|History of Greater Iran|
|| until the rise of modern nation-states ||
|Kings of Persia|
The Mannaeans (country name usually Mannea; Akkadian: Mannai, possibly Biblical Minni, מנּי) were an ancient people who lived in the territory of present-day Iran, around the 10th to 7th centuries BC. At that time they were neighbors of the empires of Assyria and Urartu, as well as other small buffer states between the two, such as Musasir and Zikirta.
Their original homeland was situated east and south of the Lake Urmia, roughly centered around modern-day Mahabad,. Excavations that began in 1956 succeeded in uncovering the fortified city of Hasanlu, once thought to be a potential Mannaean site. More recently, the site of Qalaichi (possibly ancient Izirtu/Zirta) has been linked to the Mannaeans based on a stela with this toponym found at the site.
After suffering several defeats at the hands of both Scythians and Assyrians, the remnants of the Mannaean populace were absorbed by an Iranic people known as the Matan and the area became known as Matan. It was then annexed by the Medes in 616 BC.
According to the Encyclopedia Iranica:
|“||It is unlikely that there was any ethnolinguistic unity in Mannea. Like other peoples of the Iranian plateau, the Manneans were subjected to an ever increasing Iranian (i.e. Indo-European) penetration. Boehmer's analysis of several anthroponyms and toponyms needs modification and augmentation. Melikishvili (1949, p. 60) tried to confine the Iranian presence in Mannea to its periphery, pointing out that both Daiukku (cf. Schmitt, 1973) and Bagdatti were active in the periphery of Mannea, but this is imprecise, in view of the fact that the names of two early Mannean rulers, viz. Udaki and Azā, are explicable in Old Iranian terms.||”|
The Mannaean kingdom began to flourish around 850 BC. The Mannaeans were mainly a settled people, practicing irrigation and breeding cattle and horses. The capital was another fortified city, Izirtu (Zirta).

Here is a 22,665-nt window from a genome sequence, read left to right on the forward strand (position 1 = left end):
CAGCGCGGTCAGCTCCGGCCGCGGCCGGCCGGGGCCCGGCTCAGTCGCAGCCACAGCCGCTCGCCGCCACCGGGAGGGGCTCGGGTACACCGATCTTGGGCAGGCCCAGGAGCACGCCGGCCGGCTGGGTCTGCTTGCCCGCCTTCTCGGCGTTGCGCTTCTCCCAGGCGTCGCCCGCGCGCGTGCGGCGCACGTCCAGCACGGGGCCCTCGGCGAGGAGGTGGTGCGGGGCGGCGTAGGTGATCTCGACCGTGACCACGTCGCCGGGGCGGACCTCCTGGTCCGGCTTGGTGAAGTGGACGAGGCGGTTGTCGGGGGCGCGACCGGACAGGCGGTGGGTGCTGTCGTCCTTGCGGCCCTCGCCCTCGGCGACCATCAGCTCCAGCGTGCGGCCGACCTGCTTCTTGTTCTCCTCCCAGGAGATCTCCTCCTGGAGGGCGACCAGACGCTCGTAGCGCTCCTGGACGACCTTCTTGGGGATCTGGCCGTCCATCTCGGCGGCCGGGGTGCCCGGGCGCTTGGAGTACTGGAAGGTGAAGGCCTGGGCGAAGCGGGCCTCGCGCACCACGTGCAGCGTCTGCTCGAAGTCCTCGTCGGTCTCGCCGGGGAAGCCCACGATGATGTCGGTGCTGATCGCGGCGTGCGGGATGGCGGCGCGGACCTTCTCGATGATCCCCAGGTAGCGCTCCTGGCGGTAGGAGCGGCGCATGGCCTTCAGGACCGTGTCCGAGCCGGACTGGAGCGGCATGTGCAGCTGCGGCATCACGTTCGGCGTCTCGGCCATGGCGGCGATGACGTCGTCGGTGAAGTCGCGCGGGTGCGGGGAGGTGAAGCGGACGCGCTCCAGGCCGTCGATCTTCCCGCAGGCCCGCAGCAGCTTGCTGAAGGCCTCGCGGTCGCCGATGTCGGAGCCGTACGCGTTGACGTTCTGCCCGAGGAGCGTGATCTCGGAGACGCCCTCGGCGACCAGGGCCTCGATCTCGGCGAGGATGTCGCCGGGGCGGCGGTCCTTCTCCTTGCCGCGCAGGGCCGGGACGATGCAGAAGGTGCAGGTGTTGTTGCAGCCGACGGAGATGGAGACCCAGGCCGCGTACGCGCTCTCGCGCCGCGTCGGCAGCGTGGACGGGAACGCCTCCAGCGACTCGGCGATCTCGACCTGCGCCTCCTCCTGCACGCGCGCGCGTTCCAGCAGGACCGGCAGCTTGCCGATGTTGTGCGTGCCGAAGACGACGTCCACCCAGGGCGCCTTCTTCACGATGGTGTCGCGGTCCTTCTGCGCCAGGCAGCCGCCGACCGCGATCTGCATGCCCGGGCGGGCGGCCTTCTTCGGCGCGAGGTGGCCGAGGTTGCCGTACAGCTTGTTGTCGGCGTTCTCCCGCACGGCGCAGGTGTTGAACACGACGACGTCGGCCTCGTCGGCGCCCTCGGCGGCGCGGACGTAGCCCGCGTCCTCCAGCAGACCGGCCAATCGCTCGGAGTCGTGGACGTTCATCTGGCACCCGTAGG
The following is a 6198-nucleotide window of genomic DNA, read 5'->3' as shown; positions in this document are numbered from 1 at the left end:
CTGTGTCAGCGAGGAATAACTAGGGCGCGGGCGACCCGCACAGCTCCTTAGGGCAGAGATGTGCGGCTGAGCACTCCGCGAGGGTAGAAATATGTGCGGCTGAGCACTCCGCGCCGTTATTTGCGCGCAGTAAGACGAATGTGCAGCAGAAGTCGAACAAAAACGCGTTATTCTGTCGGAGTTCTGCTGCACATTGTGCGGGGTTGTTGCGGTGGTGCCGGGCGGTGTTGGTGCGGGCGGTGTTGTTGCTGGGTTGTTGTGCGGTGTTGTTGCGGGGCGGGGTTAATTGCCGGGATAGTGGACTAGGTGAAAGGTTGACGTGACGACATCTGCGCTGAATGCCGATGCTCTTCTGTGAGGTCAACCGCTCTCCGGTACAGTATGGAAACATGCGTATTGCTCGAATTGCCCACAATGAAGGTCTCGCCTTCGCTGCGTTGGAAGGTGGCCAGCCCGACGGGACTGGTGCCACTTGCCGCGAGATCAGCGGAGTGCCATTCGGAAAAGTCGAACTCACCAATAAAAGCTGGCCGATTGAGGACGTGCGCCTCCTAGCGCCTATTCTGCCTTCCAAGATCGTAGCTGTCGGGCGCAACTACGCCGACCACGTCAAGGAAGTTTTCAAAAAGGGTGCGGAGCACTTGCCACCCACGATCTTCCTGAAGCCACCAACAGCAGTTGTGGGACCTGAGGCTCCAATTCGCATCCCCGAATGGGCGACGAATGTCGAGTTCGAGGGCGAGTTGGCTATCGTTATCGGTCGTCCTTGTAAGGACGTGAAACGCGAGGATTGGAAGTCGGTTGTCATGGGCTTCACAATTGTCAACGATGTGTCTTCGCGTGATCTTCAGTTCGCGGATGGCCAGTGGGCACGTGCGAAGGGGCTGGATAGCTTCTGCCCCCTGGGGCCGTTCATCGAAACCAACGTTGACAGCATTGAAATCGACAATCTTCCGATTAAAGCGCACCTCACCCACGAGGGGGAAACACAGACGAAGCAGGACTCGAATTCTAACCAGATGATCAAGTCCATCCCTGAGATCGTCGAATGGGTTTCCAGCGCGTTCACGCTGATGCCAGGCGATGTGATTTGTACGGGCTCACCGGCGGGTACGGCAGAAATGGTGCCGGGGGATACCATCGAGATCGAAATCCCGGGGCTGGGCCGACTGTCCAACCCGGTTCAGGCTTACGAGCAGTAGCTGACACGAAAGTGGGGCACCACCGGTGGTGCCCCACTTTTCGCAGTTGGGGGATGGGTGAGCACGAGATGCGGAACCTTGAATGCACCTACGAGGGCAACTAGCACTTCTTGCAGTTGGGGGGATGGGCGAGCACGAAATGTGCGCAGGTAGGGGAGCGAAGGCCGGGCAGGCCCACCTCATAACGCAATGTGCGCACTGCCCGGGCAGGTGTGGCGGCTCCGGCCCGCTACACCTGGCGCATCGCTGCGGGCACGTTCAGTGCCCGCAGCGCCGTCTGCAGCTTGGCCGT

By the 820s BC they had expanded to become the first large state to occupy this region, later followed by the Medes and the Persians. By this time they had a prominent aristocracy as a ruling class, who somewhat limited the power of the king.
Beginning around 800 BC, the region became contested ground between Urartu, who built several forts on the territory of Mannea, and Assyria. During open conflict between the two, ca. 750-730 BC, Mannea seized the opportunity to enlarge its holdings. The Mannaean kingdom reached the pinnacle of its power during the reign of Iranzu (ca. 725-720 BC).
In 716 BC, king Sargon II of Assyria moved against Mannea, where the ruler Aza, son of Iranzu, had been deposed by Ullusunu with the help of the Urartians. Sargon took Izirtu, and stationed troops in Parsuash (original home of Persian tribe, on lake Urmia) and Kar-Nergal (Kishesim). The Assyrians thereafter used the area to breed, train and trade horses.
According to one Assyrian inscription, the Cimmerians (Gimirru) originally went forth from their homeland of Gamir or Uishdish in "the midst of Mannai" around this time. The Cimmerians first appear in the annals in the year 714 BC, when they apparently helped the Assyrians to defeat Urartu. Urartu chose to submit to the Assyrians, and together the two defeated the Cimmerians and thus kept them out of the Fertile Crescent. At any rate, the Cimmerians had again rebelled against Sargon by 705, the year he fell to them in battle, and by 679 they had migrated to the east and west of Mannea.
The Mannaeans are recorded as rebelling against Esarhaddon of Assyria in 676 BC, when they interrupted the horse trade between Assyria and Parsuash.
The king Ahsheri, who ruled until the 650s BC, continued to enlarge the territory of Mannea. However, Mannea suffered a crushing defeat at the hands of the Assyrians around 660 BC, and revolt broke out, continuing until Ahsheri's death. Also in the 7th century BC, Mannea was defeated by the advancing Scythians, who had already encroached upon Urartu, somewhat later (585 BC) destroying it as well. This defeat contributed to the further break-up of the Mannaean kingdom.
King Ahsheri's successor, Ualli, took the side of the Assyrians against the Medes (Madai), who were at this point still based to the east along the southwest shore of the Caspian Sea. However, in the ensuing decades of conflict, it appears the Medes eventually gained the upper hand, conquering the remnants of Mannea in 616 BC and absorbing the populace.